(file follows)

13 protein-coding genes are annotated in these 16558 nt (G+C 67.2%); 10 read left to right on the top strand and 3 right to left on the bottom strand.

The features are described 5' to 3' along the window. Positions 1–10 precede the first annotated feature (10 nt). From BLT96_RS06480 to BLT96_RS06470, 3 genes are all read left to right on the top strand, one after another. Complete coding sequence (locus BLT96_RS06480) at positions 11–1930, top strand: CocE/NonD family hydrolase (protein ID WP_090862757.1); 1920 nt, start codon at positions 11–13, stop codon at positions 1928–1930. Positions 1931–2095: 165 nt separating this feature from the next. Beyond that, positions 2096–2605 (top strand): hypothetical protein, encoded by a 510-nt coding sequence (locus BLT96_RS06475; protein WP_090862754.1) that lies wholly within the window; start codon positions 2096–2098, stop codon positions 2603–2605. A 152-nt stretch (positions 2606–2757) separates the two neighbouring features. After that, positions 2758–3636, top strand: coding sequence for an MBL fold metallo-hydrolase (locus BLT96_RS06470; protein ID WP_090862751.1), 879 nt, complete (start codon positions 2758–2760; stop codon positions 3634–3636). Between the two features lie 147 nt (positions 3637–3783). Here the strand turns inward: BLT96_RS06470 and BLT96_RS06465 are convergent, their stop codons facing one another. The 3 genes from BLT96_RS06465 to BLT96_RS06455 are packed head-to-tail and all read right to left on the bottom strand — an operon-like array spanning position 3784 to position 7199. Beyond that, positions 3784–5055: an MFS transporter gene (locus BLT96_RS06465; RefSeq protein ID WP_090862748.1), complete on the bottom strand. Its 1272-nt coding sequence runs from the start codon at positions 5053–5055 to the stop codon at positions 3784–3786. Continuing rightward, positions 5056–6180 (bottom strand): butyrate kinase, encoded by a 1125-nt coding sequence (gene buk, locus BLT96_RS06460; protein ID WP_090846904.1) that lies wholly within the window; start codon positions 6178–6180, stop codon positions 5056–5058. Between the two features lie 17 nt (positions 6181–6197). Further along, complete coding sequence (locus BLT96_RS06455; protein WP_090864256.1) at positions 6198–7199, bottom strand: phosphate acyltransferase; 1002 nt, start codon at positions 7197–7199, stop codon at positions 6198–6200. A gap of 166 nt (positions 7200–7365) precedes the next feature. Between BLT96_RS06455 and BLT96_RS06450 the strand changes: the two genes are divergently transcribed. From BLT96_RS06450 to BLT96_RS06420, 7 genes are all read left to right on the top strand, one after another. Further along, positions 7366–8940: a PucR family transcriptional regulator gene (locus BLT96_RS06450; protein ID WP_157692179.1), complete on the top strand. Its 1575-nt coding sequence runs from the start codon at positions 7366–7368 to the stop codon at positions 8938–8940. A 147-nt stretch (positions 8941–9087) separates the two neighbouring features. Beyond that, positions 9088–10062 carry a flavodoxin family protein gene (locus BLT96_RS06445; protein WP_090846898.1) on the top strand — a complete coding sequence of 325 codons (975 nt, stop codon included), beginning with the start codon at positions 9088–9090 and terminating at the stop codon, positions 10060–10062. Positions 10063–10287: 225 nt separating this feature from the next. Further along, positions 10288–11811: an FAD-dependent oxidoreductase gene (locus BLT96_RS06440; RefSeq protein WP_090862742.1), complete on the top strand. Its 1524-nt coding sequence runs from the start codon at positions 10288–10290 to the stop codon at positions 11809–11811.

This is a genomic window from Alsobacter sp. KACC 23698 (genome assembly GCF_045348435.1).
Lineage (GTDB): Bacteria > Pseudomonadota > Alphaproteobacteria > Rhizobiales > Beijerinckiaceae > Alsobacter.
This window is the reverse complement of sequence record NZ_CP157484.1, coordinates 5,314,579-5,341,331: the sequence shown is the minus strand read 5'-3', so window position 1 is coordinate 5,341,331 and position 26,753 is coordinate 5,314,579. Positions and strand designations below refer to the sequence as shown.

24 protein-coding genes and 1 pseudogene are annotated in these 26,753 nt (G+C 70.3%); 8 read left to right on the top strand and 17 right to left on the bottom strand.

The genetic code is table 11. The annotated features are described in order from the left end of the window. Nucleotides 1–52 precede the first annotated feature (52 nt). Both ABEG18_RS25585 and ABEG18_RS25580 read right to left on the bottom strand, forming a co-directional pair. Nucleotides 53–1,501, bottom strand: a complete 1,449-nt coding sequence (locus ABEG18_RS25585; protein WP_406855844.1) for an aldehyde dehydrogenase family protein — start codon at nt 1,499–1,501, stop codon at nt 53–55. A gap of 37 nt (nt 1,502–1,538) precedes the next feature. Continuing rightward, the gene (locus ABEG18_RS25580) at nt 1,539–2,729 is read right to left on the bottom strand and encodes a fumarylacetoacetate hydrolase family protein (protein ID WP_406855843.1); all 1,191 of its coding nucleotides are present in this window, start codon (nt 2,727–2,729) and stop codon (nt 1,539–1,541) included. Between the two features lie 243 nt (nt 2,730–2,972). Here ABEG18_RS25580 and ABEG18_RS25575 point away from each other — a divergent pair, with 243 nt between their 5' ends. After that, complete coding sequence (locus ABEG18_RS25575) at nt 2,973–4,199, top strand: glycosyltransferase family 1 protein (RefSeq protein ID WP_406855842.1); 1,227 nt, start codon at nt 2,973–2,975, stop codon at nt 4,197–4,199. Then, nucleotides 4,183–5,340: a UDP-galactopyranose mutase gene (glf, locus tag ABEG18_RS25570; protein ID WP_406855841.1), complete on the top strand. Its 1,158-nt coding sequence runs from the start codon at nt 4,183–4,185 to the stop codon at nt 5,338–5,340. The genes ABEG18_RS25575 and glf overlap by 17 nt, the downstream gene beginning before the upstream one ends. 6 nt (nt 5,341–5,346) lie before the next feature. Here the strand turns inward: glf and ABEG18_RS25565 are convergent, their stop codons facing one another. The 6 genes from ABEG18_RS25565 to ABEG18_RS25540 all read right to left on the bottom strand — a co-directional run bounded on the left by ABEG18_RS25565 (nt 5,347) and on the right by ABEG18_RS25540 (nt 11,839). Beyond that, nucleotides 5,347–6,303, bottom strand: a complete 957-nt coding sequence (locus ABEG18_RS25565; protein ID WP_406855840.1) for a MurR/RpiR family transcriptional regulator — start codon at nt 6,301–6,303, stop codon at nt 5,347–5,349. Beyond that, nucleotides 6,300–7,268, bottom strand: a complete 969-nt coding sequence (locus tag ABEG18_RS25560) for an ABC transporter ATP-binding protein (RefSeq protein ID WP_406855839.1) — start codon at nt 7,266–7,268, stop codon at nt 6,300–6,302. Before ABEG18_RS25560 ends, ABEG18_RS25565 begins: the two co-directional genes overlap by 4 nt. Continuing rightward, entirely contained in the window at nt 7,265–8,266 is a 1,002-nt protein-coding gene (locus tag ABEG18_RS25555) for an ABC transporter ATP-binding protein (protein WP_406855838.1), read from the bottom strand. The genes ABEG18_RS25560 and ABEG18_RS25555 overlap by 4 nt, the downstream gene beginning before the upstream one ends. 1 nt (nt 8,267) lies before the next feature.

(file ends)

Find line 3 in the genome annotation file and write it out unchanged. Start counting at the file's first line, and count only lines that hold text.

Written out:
This is a genomic window from Alsobacter sp. KACC 23698 (genome assembly GCF_045348435.1).